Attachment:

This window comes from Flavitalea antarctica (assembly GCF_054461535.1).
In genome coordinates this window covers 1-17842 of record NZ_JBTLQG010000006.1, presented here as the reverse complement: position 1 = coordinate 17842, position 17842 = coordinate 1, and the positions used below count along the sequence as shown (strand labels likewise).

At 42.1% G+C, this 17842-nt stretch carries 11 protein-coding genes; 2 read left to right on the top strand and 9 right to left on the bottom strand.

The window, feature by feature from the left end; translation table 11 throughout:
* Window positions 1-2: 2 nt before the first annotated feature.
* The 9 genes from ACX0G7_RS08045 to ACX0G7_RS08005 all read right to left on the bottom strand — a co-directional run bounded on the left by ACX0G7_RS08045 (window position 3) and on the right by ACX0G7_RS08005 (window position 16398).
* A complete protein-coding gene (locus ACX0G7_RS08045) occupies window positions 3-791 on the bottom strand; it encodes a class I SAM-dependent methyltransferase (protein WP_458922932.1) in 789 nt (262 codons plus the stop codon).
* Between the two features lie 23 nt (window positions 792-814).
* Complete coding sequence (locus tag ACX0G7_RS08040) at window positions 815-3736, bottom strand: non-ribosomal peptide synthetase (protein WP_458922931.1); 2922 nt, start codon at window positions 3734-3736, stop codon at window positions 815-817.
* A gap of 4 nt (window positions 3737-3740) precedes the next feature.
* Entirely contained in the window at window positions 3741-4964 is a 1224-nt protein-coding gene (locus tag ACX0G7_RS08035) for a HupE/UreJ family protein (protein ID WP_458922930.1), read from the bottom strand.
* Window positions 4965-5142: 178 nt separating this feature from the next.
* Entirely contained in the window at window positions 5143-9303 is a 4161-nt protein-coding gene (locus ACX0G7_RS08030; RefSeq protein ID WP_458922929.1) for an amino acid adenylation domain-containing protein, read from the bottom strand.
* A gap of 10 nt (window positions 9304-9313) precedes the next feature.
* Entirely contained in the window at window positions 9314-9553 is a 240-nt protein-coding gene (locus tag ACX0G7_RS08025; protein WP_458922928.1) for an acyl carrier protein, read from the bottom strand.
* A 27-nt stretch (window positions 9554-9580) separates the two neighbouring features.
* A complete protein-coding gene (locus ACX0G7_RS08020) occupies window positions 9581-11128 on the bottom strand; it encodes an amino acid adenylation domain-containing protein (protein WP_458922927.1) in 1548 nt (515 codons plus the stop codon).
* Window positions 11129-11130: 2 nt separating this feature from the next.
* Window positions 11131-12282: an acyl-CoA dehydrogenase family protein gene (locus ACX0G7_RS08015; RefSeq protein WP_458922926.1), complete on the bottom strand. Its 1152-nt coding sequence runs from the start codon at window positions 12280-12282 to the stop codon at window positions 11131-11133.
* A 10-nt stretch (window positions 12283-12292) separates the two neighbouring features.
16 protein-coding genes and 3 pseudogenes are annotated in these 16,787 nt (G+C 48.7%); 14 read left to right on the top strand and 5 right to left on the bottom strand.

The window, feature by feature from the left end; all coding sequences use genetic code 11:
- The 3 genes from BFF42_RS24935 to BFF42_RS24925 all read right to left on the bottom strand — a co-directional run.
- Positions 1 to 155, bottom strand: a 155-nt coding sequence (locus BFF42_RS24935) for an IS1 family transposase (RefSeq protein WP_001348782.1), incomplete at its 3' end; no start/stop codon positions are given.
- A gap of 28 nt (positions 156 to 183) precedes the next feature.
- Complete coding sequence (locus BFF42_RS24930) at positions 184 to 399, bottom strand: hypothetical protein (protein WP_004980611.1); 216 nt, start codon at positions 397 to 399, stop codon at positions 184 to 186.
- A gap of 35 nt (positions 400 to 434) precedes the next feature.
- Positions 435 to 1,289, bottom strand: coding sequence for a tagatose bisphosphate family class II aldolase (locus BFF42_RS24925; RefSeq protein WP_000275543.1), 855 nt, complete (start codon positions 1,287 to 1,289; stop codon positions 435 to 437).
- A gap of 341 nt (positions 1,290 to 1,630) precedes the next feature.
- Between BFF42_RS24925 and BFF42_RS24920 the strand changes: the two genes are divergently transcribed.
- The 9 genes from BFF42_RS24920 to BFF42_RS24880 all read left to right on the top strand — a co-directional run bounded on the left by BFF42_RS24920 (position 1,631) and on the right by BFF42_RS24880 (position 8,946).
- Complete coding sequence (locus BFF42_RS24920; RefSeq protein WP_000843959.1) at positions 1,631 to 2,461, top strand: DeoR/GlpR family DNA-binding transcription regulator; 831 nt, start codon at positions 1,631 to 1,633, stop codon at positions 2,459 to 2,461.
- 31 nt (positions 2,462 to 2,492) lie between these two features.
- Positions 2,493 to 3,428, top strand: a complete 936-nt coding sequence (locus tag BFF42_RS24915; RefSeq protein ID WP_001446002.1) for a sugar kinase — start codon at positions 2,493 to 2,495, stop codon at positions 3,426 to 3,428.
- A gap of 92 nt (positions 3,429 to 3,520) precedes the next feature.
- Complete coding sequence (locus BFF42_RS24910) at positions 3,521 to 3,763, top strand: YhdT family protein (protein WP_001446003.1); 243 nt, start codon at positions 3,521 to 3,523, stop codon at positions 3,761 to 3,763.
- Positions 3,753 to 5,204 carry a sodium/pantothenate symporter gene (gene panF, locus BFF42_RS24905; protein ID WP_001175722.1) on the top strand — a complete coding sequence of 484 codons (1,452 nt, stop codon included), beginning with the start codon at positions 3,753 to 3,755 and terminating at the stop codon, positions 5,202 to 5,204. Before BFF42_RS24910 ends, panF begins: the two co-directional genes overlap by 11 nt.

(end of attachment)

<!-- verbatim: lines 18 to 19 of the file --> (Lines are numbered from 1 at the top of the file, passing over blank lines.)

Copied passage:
* Window positions 11129-11130: 2 nt separating this feature from the next.
* Window positions 11131-12282: an acyl-CoA dehydrogenase family protein gene (locus ACX0G7_RS08015; RefSeq protein WP_458922926.1), complete on the bottom strand. Its 1152-nt coding sequence runs from the start codon at window positions 12280-12282 to the stop codon at window positions 11131-11133.